Sunday, 17 February 2013

The Curry Chronicles (Part 1) Lamb Saag

Well, not strictly Part I. My quest to cook curries at home has been going on for some time now and I have tried many different recipes (more recently several of Madhur Jaffrey's). Whilst they have, on the whole, been tasty enough, I couldn't justify the time and effort involved and, tellingly, didn't cook any of them twice.

                                         Spinach, coriander, chilli and lime juice

Because cooking curry from scratch does take effort - roasting and grinding,browning and waiting for it all to come together. Of course, cooking can be great fun and really relaxing but it is nothing if not rewarding. I think something great is well deserved after hours of effort in the kitchen and, up to now, I just wasn't getting that from my curries.

Perhaps I am being unfair to Madhur in particular. She is, after all, known as the Godmother of Indian Cooking for a reason. But, as my other half reminded me, hers are more authentic old-school Indian recipes which, of course,doesn't make them bad. We are just more familiar with the more westernised Indian curries. And they are what we like to eat. A lot.

                                    Ghee and turmeric browning (one of many stages)

When I joined Twitter very recently, one of the first profiles that caught my eye was that of  The Curry Guy aka Dan Toombs, an American now living in Yorkshire, England, who claimed to have mastered a huge range of restaurant-style curries. With over 41,000 followers, I thought he must be doing something right.

It was when I saw him tweet a recipe for Lamb Saag on my second day in Twitter-Land that sold me. For me, Lamb Saag is the King of Curries and I eat it far too often in my local Indian in Ranelagh, the unrivalled Punjab Balti. But his version could never be that good. Could it?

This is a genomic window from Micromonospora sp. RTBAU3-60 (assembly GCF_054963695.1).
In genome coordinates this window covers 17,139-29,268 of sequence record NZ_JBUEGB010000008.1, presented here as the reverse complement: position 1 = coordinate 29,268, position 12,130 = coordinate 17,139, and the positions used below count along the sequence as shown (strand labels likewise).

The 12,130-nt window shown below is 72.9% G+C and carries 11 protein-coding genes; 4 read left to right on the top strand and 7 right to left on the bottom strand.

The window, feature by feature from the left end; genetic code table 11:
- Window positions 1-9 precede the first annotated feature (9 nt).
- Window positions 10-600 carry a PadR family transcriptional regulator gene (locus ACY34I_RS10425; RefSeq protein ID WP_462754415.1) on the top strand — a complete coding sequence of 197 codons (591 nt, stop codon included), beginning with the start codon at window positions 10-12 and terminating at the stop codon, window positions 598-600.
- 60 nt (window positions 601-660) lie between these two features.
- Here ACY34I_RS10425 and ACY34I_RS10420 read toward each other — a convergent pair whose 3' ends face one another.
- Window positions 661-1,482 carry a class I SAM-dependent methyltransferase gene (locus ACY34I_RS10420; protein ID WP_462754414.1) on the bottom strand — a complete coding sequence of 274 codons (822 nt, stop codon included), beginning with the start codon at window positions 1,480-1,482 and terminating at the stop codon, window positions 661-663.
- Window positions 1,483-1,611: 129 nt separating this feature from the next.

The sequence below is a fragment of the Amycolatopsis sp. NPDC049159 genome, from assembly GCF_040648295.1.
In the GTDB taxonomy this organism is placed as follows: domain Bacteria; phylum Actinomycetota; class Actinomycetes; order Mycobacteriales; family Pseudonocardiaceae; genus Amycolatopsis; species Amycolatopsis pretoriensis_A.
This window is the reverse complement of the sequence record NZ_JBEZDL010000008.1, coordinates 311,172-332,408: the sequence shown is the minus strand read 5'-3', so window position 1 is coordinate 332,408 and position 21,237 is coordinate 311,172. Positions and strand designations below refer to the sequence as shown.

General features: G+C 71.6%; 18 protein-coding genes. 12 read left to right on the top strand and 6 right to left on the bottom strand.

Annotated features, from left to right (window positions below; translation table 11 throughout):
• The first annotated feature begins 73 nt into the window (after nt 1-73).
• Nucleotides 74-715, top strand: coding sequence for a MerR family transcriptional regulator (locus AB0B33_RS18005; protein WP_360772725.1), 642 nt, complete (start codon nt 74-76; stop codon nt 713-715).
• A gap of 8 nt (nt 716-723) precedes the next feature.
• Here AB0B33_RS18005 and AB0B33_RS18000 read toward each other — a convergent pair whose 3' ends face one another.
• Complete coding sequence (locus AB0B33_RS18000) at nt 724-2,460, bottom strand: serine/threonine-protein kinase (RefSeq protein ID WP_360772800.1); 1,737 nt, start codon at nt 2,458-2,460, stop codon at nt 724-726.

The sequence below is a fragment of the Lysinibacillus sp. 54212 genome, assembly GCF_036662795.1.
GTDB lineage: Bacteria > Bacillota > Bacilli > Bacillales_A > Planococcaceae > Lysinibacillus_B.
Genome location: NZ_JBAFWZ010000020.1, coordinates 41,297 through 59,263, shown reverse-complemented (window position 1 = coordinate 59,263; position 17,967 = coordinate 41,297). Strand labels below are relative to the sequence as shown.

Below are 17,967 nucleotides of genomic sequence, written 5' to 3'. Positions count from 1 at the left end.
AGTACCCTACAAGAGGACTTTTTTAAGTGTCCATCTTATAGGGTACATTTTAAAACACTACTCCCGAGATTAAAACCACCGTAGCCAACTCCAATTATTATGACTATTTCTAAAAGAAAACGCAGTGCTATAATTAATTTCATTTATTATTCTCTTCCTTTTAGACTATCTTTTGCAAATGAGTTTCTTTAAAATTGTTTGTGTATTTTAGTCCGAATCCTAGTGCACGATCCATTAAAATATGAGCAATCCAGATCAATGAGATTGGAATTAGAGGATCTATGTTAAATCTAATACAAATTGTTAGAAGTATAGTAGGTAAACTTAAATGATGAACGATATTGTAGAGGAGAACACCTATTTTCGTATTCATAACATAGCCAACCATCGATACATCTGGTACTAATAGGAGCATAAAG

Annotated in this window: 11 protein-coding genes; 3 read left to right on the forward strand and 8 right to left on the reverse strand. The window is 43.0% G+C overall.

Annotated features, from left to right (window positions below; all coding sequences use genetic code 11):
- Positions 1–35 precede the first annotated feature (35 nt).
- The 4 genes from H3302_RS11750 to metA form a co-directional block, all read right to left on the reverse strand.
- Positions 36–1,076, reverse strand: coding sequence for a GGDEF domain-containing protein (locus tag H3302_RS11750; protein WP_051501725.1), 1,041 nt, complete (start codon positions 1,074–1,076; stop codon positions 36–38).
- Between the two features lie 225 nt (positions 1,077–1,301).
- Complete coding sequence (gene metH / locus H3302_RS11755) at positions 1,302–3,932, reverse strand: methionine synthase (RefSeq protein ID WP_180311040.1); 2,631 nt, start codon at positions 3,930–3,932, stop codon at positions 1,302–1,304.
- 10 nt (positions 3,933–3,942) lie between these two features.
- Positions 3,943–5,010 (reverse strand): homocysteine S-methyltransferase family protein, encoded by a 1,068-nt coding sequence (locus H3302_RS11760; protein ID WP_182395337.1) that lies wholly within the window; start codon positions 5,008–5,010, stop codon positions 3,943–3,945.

Dan's basic curry sauce

Many of Dan's curries start with this this basic curry sauce which can be made in bulk and frozen (indeed he encourages this as the common sense thing to do). However, and there are no two ways about it, making this dish requires a lot of ingredients, is a long process and does mean you will have to wash up half the contents your kitchen afterwards. But when the results are this good, it really is worth it and more. This dish was rich, spicy and fresh. If I were to make one change it would be to increase the quantity of spinach (I'd definitely double it or maybe even a bit more ) but that's only because I happen to like a more spinach heavy sauce.

                                                         The finished product

The curry was looking and tasting so good, I was encouraged to try his naan recipe which was super simple and bubbled up brilliantly giving that authentic blistered look. Brushed with ghee, it tasted great too.

Dan has obviously researched his recipes meticulously and I am really looking forward to trying out some others. I would have been more than happy with today's dinner if I had eaten it in a restaurant. And you can't say better than that. Thanks to him for what was a really rewarding day in the kitchen!


  1. Hi Annie

    Thank you so much for the great review. I'm really glad you liked the recipe. In fact you've inspired me to try my lamb saag with twice the amount of spinach next time.

    Thanks again and please keep in touch.


  2. Hi Dan

    This was a well deserved review if there ever was one!It was such a pleasure to put in all the effort....and be rewarded for it! We have leftovers for tonight and I'm thinking it will be even better after a night in the fridge...

    Thanks again